Jesus Feeds the 5000; Peter's Confession--Luke 9:10-21
After the account of Jesus' mission of the Twelve and Herod Antipas' perplexity related in Luke 9:1-9, Luke now turns to record Jesus Feeding the Five Thousand and Peter's Confession, related in Luke 9:10-21. This section naturally falls into two sections.
I. Jesus Feeds the Five Thousand. Luke 9:10-17.
a. When "the Twelve" (Luke 9:1), the apostles (Luke 9:10), returned from their mission, they told Jesus all they had done. Jesus then withdrew privately to get away from the crowds (see Luke 10:23; Acts 23:19) to a city called Bethsaida [this Aramaic term means "house of hunting"], locate north of Lake Gennesaret and East of the Jordan River not far from where it empties into Lake Gennesaret. The tetrarch Herod Philip raised it from a village and renamed it Julias, in honor of the daughter of Augustus, from which the apostles Philip, Peter, and Andrew came. When the crowds found out where Jesus was, they followed him, and he welcomed them, and spoke to them about the kingdom of God and healed the sick. 9:10-11.
b. "The twelve" came to Jesus late in the day when people usually eat their evening meal to tell Jesus to send the crowd away so they could go into the surrounding villages and countryside to spend the night and get provisions, becaause now they are here in a deserted or uninhabited place. 9:12.
c. Jesus responded: Give the crowd something to eat, indirectly challenging the twelve to perform the miracle of providing food for the large crowd. The twelve replied that they have only five loaves of bread and two fish. Should they go into the surrounding villages to buy food for all these people? This account is strikingly similar to 2 Kings 4:42-44 when Elisha told a man of Baal-shalishah to feed 100 men. Luke tells his hearers that there were about 5000 men, and Jesus told the twelve to make them sit down in groups of about 50. They did this. 9:13-15.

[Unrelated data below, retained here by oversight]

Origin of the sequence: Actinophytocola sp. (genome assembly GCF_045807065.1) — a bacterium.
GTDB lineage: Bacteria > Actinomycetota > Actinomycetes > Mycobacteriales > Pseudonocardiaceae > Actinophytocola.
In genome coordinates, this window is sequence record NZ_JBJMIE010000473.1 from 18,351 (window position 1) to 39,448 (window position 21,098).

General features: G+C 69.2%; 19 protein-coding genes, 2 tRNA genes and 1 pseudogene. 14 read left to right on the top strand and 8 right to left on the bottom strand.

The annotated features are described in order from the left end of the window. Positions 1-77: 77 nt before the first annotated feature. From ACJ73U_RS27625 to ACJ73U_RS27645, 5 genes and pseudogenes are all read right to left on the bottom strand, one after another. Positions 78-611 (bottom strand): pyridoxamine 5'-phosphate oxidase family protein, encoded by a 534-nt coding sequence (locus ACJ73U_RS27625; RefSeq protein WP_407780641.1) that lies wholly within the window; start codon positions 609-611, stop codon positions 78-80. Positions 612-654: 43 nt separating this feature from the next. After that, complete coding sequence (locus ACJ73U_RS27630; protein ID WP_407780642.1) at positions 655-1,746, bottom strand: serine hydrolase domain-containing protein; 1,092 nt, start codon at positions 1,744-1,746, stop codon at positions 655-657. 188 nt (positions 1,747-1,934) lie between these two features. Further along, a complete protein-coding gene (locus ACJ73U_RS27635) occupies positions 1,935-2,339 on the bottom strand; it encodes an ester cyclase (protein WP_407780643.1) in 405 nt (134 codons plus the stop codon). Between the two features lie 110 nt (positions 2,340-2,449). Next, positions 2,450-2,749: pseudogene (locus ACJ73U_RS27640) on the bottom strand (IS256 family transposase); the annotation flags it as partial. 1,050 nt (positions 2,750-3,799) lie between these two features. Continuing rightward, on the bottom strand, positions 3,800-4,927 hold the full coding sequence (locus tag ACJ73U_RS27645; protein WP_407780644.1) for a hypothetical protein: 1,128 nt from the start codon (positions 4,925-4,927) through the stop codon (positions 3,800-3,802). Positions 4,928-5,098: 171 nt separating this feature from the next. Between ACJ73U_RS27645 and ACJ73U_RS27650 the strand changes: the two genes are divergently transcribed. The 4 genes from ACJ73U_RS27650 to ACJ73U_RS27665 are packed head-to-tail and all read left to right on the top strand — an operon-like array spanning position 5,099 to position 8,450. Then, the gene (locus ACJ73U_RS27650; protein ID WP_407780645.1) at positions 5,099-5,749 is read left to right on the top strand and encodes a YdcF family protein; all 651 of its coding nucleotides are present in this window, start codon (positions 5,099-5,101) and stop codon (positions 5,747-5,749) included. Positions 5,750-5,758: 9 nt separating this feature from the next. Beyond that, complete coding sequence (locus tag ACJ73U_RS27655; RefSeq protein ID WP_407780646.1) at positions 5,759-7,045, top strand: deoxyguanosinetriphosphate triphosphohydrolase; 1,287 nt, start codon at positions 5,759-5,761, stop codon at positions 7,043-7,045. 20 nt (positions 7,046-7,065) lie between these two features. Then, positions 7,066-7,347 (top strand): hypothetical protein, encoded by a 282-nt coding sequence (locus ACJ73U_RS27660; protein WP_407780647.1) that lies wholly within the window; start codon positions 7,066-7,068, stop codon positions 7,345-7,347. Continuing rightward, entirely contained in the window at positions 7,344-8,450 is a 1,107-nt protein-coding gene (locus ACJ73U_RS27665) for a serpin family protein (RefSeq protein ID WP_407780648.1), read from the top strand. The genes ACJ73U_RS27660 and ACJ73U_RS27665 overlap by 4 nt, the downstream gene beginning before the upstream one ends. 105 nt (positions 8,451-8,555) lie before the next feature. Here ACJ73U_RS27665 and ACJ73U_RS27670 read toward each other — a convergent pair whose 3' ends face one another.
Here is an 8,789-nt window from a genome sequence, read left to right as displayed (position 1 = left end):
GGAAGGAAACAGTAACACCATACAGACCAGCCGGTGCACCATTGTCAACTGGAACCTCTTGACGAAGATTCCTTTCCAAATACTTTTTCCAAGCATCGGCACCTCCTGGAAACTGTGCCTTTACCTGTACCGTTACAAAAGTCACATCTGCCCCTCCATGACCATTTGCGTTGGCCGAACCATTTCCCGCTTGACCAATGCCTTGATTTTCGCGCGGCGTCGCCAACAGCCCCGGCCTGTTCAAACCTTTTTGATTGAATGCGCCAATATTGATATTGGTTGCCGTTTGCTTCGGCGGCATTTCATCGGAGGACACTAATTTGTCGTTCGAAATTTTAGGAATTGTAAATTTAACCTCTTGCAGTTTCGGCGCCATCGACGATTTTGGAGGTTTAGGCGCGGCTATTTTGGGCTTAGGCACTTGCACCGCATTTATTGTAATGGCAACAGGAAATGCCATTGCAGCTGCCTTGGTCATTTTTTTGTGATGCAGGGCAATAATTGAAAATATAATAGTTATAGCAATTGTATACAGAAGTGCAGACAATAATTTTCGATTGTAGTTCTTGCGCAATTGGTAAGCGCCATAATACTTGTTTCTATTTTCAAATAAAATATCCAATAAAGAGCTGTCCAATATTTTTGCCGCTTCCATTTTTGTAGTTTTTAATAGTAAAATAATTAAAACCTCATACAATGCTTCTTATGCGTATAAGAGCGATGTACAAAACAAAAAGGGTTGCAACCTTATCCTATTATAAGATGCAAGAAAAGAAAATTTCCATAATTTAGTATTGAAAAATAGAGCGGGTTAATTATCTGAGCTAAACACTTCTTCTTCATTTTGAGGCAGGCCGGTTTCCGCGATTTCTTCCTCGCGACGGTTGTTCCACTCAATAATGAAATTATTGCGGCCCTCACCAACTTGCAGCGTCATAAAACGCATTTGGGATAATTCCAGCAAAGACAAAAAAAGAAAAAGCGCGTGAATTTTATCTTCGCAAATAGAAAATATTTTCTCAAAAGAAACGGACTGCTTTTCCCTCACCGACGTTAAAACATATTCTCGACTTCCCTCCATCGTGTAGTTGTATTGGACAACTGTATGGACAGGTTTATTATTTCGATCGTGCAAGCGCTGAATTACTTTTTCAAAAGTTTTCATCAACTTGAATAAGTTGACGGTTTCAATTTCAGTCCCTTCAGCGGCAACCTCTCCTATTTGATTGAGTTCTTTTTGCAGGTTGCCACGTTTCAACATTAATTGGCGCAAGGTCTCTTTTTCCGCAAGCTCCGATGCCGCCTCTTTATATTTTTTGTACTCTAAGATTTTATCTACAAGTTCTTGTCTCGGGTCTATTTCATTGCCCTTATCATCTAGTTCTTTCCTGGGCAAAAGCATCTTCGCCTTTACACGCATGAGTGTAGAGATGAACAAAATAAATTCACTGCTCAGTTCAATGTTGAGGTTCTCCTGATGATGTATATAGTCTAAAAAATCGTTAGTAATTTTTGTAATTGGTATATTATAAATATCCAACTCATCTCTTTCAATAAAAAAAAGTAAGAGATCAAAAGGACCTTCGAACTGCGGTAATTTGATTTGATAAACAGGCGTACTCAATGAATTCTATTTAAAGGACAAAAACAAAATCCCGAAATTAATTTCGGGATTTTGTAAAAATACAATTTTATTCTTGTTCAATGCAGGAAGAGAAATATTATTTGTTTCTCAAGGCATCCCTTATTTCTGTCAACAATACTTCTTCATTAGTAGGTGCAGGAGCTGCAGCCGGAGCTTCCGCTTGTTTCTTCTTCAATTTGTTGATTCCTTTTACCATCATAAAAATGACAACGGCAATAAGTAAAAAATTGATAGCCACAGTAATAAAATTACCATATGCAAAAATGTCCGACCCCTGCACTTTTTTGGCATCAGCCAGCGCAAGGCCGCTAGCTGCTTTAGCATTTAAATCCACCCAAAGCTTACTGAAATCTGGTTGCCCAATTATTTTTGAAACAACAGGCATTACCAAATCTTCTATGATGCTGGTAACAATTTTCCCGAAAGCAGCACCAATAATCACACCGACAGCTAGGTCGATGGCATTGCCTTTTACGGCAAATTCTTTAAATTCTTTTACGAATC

d. Then Jesus took the 5 loaves and 2 fish, looked up to his heavenly Father in heaven [a common expression, see Genesis 15:5; Deuteronomy 4:19; Job 22:26) and blessed and broke the loaves and fish. Obviously, Jesus turned to his heavenly Father to perform this miracle to glorify Yahweh, the one true and living God. Jesus gave these to the twelve to set this food before the crowd. 9:16.
e. All the people in the crowd ate and were filled. The twelve gathered up twelve baskets of broken pieces to demonstrate Yahweh's powerful gift of food, which is always overabundant. This account appears in all four Gospels: Matthew 14:13-21; Mark 6:30-44; Luke 9:10-17; John 6:1-15. This miracle is symbolic which fulfills promises about God feeding his people (Isaiah 25:6; 65:13-14; Psalms 78:19; 81:16), and prefigures the institution of the Eucharist, Lord's Supper, Luke 22:19. 9:17.
II. Peter's Confession. Luke 9:18-21.
a. Luke tells his hearers that on one unknown occasion, Jesus was praying alone with only his "disciples" near him. That Jesus was praying emphasizes that he will declare to his disciples who he is. 9:18a-b.
b. Then Jesus asked his disciples, Who do the crowds say I am? Jesus' disciples gave three answers from the crowds: John the Baptist, Elijah, one of the ancient prophets who has arisen. Apparently, the crowds assumed that Jesus was a prophet. 9:18b-19.
c. Jesus then turned to his disciples, saying, Who do YOU say that I am? Peter responded: "The Messiah of God." Peter was undoubtedly thinking of Jesus as the expected anointed individual sent by God in the Davidic dynasty as the new political leader of God's people. 9:20.
d. Jesus STERNLY ordered and commanded the Twelve not to tell anyone because of the political implications of the term "Messiah." 9:21.
Both of these stories in Luke are a response to Herod Antipas' perplexity in Luke
9:9. The similar accounts in Matthew, Mark, and John report in different contexts to communicate different truths.
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